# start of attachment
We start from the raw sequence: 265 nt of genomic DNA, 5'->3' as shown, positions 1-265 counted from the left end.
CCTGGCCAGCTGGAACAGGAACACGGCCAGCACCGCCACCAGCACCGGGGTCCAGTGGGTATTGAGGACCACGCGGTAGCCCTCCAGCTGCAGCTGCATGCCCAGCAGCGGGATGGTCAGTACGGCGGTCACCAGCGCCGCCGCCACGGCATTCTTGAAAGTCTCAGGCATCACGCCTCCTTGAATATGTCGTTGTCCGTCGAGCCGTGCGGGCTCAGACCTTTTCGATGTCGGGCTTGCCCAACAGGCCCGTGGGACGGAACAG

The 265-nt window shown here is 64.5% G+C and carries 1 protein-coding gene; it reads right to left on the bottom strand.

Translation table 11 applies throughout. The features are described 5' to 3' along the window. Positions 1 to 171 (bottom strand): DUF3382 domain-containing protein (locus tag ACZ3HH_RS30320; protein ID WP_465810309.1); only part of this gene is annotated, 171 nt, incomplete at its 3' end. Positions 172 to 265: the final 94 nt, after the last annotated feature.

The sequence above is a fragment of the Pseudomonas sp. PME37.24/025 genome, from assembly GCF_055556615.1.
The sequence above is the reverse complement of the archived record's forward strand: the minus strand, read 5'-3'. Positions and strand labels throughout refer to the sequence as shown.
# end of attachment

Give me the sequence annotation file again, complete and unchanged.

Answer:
We start from the raw sequence: 265 nt of genomic DNA, 5'->3' as shown, positions 1-265 counted from the left end.
CCTGGCCAGCTGGAACAGGAACACGGCCAGCACCGCCACCAGCACCGGGGTCCAGTGGGTATTGAGGACCACGCGGTAGCCCTCCAGCTGCAGCTGCATGCCCAGCAGCGGGATGGTCAGTACGGCGGTCACCAGCGCCGCCGCCACGGCATTCTTGAAAGTCTCAGGCATCACGCCTCCTTGAATATGTCGTTGTCCGTCGAGCCGTGCGGGCTCAGACCTTTTCGATGTCGGGCTTGCCCAACAGGCCCGTGGGACGGAACAG

The 265-nt window shown here is 64.5% G+C and carries 1 protein-coding gene; it reads right to left on the bottom strand.

Translation table 11 applies throughout. The features are described 5' to 3' along the window. Positions 1 to 171 (bottom strand): DUF3382 domain-containing protein (locus tag ACZ3HH_RS30320; protein ID WP_465810309.1); only part of this gene is annotated, 171 nt, incomplete at its 3' end. Positions 172 to 265: the final 94 nt, after the last annotated feature.

The sequence above is a fragment of the Pseudomonas sp. PME37.24/025 genome, from assembly GCF_055556615.1.
The sequence above is the reverse complement of the archived record's forward strand: the minus strand, read 5'-3'. Positions and strand labels throughout refer to the sequence as shown.